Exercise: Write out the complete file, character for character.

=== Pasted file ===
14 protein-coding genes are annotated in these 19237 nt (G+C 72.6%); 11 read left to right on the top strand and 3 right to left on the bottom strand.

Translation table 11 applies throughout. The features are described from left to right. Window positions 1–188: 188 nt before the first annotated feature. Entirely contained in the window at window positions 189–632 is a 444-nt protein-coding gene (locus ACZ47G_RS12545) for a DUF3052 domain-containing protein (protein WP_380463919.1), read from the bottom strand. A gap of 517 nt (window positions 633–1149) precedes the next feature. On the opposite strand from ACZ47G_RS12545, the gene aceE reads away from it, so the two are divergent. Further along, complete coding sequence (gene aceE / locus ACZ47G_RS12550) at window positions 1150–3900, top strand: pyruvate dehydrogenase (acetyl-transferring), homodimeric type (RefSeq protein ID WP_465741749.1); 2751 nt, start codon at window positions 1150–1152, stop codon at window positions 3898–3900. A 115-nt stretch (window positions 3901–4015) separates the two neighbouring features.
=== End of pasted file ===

14 protein-coding genes are annotated in these 19237 nt (G+C 72.6%); 11 read left to right on the top strand and 3 right to left on the bottom strand.

Translation table 11 applies throughout. The features are described from left to right. Window positions 1–188: 188 nt before the first annotated feature. Entirely contained in the window at window positions 189–632 is a 444-nt protein-coding gene (locus ACZ47G_RS12545) for a DUF3052 domain-containing protein (protein WP_380463919.1), read from the bottom strand. A gap of 517 nt (window positions 633–1149) precedes the next feature. On the opposite strand from ACZ47G_RS12545, the gene aceE reads away from it, so the two are divergent. Further along, complete coding sequence (gene aceE / locus ACZ47G_RS12550) at window positions 1150–3900, top strand: pyruvate dehydrogenase (acetyl-transferring), homodimeric type (RefSeq protein ID WP_465741749.1); 2751 nt, start codon at window positions 1150–1152, stop codon at window positions 3898–3900. A 115-nt stretch (window positions 3901–4015) separates the two neighbouring features.